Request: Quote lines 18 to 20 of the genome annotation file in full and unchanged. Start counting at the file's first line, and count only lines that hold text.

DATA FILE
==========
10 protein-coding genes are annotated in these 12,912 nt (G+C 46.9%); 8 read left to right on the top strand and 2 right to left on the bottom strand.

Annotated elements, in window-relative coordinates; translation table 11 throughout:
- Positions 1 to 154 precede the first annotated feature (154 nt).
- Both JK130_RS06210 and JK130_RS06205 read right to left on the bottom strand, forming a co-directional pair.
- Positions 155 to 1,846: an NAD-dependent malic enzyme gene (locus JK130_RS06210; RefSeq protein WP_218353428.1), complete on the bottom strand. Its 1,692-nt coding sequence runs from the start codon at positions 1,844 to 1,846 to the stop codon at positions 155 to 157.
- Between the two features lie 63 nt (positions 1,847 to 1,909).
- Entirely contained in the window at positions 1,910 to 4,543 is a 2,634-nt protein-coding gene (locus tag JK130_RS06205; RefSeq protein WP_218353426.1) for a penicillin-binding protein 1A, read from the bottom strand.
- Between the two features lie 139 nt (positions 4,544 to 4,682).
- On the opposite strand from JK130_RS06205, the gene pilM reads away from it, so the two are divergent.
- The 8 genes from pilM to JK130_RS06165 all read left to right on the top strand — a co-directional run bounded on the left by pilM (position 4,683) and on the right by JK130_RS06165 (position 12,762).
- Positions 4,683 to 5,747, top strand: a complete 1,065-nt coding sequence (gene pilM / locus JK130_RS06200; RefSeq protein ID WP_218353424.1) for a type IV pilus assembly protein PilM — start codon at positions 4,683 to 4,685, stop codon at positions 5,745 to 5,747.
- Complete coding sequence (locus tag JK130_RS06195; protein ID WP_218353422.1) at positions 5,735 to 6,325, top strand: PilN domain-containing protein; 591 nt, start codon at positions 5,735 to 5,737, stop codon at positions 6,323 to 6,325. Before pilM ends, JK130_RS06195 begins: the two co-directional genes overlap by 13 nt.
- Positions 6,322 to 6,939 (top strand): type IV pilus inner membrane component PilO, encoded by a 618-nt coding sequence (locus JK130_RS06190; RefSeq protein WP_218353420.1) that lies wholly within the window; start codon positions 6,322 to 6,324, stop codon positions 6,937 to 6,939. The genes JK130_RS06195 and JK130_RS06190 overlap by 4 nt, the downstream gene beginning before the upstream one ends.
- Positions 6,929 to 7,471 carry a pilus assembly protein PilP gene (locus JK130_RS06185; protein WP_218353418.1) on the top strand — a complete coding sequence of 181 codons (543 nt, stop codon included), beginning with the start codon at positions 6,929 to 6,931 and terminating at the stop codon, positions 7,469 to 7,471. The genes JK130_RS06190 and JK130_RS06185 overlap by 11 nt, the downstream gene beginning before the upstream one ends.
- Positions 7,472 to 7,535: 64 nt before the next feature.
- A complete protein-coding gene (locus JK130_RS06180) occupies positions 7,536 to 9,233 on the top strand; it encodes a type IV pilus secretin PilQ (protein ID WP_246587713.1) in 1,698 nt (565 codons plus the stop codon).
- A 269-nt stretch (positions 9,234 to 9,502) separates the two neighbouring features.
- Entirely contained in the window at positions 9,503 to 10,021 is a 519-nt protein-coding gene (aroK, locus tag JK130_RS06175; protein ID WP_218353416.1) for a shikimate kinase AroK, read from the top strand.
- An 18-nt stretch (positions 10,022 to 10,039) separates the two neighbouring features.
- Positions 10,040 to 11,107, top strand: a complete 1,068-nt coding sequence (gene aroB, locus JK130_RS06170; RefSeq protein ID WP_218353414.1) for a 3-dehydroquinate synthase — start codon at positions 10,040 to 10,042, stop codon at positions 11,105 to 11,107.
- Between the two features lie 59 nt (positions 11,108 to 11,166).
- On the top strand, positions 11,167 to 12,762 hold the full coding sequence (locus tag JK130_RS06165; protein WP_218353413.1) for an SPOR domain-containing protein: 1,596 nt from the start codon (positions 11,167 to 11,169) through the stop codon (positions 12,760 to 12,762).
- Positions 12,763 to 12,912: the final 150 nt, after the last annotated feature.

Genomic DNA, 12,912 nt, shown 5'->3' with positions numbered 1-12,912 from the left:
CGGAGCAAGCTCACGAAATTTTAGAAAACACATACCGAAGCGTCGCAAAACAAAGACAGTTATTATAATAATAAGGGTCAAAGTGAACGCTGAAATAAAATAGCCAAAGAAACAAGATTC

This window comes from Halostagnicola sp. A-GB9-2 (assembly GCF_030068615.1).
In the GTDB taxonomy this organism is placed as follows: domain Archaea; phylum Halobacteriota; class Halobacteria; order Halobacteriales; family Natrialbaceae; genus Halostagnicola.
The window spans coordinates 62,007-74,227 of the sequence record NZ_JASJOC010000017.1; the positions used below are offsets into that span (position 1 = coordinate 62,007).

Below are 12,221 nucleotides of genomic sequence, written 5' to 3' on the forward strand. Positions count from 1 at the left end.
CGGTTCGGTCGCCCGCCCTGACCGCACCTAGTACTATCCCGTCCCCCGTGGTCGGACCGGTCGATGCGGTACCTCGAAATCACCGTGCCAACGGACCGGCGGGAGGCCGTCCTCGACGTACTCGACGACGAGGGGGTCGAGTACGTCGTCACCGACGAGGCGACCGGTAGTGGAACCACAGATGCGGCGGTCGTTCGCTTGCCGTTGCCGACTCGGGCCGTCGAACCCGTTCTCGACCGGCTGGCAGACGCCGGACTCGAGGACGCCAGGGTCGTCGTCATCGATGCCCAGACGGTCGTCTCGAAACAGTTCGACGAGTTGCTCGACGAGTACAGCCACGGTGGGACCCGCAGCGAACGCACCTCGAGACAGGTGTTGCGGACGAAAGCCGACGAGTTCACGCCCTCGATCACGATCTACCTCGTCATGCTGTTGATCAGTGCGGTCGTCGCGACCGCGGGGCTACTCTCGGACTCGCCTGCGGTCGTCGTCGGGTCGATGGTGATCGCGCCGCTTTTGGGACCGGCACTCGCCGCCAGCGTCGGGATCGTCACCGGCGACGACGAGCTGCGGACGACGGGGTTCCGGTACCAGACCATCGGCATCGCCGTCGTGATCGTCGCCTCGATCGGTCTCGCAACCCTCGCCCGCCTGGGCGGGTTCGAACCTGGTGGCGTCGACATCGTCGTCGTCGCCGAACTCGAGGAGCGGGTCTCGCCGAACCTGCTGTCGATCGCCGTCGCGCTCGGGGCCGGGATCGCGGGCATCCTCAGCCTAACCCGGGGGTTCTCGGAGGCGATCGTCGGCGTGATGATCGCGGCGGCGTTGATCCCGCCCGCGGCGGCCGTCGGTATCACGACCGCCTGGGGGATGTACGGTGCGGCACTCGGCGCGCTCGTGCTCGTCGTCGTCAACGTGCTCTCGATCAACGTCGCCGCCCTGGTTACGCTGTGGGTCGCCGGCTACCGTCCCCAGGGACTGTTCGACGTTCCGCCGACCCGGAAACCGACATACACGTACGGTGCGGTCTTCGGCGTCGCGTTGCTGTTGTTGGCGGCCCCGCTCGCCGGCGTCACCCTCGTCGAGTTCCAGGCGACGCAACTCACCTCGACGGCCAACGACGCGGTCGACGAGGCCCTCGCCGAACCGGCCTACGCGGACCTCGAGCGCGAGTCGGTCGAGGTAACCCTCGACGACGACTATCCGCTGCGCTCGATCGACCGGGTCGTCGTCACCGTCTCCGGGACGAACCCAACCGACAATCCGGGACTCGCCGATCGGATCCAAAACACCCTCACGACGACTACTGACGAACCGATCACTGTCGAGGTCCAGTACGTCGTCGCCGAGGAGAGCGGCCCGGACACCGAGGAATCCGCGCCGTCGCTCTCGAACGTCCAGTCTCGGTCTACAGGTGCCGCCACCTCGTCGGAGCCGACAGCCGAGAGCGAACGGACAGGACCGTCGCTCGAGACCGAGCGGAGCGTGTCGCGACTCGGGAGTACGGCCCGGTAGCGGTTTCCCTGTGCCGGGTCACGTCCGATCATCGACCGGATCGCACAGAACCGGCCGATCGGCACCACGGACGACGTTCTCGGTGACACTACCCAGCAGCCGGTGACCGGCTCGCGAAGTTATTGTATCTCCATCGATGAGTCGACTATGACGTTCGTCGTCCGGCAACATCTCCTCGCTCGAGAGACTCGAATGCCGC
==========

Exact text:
- Entirely contained in the window at positions 9,503 to 10,021 is a 519-nt protein-coding gene (aroK, locus tag JK130_RS06175; protein ID WP_218353416.1) for a shikimate kinase AroK, read from the top strand.
- An 18-nt stretch (positions 10,022 to 10,039) separates the two neighbouring features.
- Positions 10,040 to 11,107, top strand: a complete 1,068-nt coding sequence (gene aroB, locus JK130_RS06170; RefSeq protein ID WP_218353414.1) for a 3-dehydroquinate synthase — start codon at positions 10,040 to 10,042, stop codon at positions 11,105 to 11,107.